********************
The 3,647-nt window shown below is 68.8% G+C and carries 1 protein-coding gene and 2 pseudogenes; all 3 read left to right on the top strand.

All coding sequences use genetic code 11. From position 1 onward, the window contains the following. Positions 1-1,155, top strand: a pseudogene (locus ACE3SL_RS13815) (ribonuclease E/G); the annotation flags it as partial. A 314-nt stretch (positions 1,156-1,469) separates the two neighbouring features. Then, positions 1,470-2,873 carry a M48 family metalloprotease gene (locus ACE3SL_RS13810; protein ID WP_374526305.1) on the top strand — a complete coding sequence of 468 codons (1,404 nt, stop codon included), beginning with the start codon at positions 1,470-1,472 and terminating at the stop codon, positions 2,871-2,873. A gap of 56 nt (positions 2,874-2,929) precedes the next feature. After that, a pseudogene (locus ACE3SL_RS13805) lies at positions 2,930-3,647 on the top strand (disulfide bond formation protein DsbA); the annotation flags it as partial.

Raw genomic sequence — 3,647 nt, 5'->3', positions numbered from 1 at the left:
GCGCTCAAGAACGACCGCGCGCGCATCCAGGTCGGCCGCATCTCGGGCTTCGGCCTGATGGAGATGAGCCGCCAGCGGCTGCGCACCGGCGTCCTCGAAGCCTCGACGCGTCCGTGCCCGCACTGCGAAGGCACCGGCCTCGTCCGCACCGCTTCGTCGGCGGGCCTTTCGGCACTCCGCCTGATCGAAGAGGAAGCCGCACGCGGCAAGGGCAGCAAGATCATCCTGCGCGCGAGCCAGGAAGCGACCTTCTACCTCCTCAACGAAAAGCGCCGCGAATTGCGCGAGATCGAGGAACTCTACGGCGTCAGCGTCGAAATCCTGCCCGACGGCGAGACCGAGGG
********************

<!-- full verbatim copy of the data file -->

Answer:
The 3,647-nt window shown below is 68.8% G+C and carries 1 protein-coding gene and 2 pseudogenes; all 3 read left to right on the top strand.

All coding sequences use genetic code 11. From position 1 onward, the window contains the following. Positions 1-1,155, top strand: a pseudogene (locus ACE3SL_RS13815) (ribonuclease E/G); the annotation flags it as partial. A 314-nt stretch (positions 1,156-1,469) separates the two neighbouring features. Then, positions 1,470-2,873 carry a M48 family metalloprotease gene (locus ACE3SL_RS13810; protein ID WP_374526305.1) on the top strand — a complete coding sequence of 468 codons (1,404 nt, stop codon included), beginning with the start codon at positions 1,470-1,472 and terminating at the stop codon, positions 2,871-2,873. A gap of 56 nt (positions 2,874-2,929) precedes the next feature. After that, a pseudogene (locus ACE3SL_RS13805) lies at positions 2,930-3,647 on the top strand (disulfide bond formation protein DsbA); the annotation flags it as partial.

Raw genomic sequence — 3,647 nt, 5'->3', positions numbered from 1 at the left:
GCGCTCAAGAACGACCGCGCGCGCATCCAGGTCGGCCGCATCTCGGGCTTCGGCCTGATGGAGATGAGCCGCCAGCGGCTGCGCACCGGCGTCCTCGAAGCCTCGACGCGTCCGTGCCCGCACTGCGAAGGCACCGGCCTCGTCCGCACCGCTTCGTCGGCGGGCCTTTCGGCACTCCGCCTGATCGAAGAGGAAGCCGCACGCGGCAAGGGCAGCAAGATCATCCTGCGCGCGAGCCAGGAAGCGACCTTCTACCTCCTCAACGAAAAGCGCCGCGAATTGCGCGAGATCGAGGAACTCTACGGCGTCAGCGTCGAAATCCTGCCCGACGGCGAGACCGAGGG